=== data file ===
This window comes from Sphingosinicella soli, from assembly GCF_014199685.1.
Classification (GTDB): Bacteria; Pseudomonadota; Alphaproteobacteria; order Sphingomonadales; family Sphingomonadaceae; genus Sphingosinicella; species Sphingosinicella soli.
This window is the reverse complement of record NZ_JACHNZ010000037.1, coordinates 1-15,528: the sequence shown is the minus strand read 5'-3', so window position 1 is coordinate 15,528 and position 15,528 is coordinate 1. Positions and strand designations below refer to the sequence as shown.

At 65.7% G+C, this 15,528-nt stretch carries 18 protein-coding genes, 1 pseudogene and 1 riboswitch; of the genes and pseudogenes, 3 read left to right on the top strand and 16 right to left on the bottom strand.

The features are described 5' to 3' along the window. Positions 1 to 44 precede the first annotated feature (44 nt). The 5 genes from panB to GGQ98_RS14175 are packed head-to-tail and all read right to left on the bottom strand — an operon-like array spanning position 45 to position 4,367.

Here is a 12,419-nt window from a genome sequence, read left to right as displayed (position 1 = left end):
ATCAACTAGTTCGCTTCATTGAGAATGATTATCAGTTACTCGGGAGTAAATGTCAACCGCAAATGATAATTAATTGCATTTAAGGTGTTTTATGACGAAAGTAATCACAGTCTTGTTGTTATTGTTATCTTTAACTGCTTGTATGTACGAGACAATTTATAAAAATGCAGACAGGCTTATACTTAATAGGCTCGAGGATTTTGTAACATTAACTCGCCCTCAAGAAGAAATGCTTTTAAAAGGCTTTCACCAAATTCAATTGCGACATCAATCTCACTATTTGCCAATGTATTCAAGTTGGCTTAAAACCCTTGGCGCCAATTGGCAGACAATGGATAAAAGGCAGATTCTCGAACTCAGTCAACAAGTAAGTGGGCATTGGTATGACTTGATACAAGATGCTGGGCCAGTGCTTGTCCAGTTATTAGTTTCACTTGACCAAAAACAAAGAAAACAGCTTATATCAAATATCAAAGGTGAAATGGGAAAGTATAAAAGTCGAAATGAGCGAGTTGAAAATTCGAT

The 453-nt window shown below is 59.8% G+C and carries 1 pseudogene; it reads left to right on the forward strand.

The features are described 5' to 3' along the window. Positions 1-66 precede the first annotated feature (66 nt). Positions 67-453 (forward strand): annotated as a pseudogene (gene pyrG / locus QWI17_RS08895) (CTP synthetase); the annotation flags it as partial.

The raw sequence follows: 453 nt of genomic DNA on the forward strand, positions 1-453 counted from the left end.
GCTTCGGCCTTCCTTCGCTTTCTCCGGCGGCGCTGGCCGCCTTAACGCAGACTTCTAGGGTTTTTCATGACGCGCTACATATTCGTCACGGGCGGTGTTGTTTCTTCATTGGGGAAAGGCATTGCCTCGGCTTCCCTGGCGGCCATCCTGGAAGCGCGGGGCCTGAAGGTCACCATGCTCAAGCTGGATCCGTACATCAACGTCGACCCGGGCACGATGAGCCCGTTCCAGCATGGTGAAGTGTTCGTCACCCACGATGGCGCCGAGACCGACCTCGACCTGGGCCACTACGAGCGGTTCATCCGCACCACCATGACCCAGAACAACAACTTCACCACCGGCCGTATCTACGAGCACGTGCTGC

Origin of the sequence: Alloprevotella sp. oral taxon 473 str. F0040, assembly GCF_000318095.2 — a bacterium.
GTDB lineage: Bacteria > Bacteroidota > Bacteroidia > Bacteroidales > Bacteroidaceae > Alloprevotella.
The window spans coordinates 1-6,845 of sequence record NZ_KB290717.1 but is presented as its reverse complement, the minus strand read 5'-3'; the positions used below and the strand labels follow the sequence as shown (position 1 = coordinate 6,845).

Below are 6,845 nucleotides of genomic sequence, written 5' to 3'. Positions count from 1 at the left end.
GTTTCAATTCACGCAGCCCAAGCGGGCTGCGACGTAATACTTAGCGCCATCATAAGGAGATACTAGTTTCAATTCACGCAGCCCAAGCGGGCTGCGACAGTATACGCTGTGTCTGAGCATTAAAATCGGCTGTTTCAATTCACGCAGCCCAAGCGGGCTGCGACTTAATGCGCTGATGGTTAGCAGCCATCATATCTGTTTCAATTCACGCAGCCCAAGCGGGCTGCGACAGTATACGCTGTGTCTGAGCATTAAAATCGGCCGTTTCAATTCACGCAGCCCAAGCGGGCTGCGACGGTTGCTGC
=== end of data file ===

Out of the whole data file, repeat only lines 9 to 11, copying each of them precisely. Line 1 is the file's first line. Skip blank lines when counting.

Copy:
The features are described 5' to 3' along the window. Positions 1-66 precede the first annotated feature (66 nt). Positions 67-453 (forward strand): annotated as a pseudogene (gene pyrG / locus QWI17_RS08895) (CTP synthetase); the annotation flags it as partial.

The raw sequence follows: 453 nt of genomic DNA on the forward strand, positions 1-453 counted from the left end.
GCTTCGGCCTTCCTTCGCTTTCTCCGGCGGCGCTGGCCGCCTTAACGCAGACTTCTAGGGTTTTTCATGACGCGCTACATATTCGTCACGGGCGGTGTTGTTTCTTCATTGGGGAAAGGCATTGCCTCGGCTTCCCTGGCGGCCATCCTGGAAGCGCGGGGCCTGAAGGTCACCATGCTCAAGCTGGATCCGTACATCAACGTCGACCCGGGCACGATGAGCCCGTTCCAGCATGGTGAAGTGTTCGTCACCCACGATGGCGCCGAGACCGACCTCGACCTGGGCCACTACGAGCGGTTCATCCGCACCACCATGACCCAGAACAACAACTTCACCACCGGCCGTATCTACGAGCACGTGCTGC